Letter: The name game

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The Independent Culture
Sir: Your story about the Norwegian woman jailed for giving her son a name which is not on the country's approved list ("Jail for giving son illegal name", 24 December) prompted me to give thought to current trends in the names given to children in the UK.

The enthusiasm for hyphenated forenames, Emily-Jade, John-Paul, Lori- Lei etc, seems to be on the wane and has been replaced by parents personalising children's names through variations of spelling or pronunciation.

My understanding, which I assume was mistaken, was that Registrars of Births were required to advise parents on the usual spellings of the chosen name for their child.

I wonder if they are actually creating confusion and difficulty for the owners of the names in an attempt to create something individual and personal.

Teachers are now frequently confused by the plethora of individual spellings, or by the non-standard pronunciation of well-established names.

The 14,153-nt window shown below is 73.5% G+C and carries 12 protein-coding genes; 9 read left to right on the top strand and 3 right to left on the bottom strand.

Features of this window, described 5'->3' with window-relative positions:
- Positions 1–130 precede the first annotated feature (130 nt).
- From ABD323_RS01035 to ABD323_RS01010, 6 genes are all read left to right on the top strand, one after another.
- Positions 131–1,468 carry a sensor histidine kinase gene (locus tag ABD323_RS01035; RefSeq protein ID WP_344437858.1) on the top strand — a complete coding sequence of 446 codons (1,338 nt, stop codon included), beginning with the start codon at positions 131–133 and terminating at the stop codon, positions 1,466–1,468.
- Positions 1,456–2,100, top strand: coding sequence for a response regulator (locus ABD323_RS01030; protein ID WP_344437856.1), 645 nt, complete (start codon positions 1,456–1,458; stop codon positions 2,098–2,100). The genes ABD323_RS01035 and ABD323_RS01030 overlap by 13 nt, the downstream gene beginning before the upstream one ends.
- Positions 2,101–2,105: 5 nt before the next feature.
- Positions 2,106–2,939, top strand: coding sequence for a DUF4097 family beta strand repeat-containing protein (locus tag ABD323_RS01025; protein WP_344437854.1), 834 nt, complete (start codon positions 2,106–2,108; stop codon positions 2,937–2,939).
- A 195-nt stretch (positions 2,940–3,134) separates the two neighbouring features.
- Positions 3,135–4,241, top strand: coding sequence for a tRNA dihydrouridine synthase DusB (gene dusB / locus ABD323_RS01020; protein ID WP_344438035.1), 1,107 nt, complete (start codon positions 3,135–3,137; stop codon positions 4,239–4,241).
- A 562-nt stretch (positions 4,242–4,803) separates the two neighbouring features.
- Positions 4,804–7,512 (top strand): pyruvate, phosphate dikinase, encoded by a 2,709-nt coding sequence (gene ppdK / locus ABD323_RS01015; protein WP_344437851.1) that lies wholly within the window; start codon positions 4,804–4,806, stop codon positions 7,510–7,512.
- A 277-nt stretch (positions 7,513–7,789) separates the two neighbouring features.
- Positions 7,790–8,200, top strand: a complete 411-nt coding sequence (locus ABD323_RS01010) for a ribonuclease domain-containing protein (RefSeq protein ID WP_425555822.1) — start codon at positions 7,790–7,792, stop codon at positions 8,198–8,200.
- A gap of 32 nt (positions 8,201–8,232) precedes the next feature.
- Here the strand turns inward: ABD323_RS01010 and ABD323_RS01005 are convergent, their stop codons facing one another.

Individual spellings which I have encountered recently include Danyell (Danielle), Kattie (Katie or Katy), Jayde (Jade), Mikala (Michaela), Ashlee (Ashley), Amii and Aimee (Amy), Lynnett (Lynnette, I presume, rather than Linnet ).

I'm not sure who is more confused. Is it me, the ageing teacher, who is struggling to spell or pronounce the children's names according to the parents' wishes; or is it the children themselves who have to explain their names each time they encounter a new teacher and are likely to have to do so throughout their lives?

I have no objection to adults choosing to call themselves by whatever name they wish, but I think there needs to be some care and discretion in naming children - though not to the extent of jailing errant parents.

PHILIP PARKIN

Grimsby, Lincolnshire

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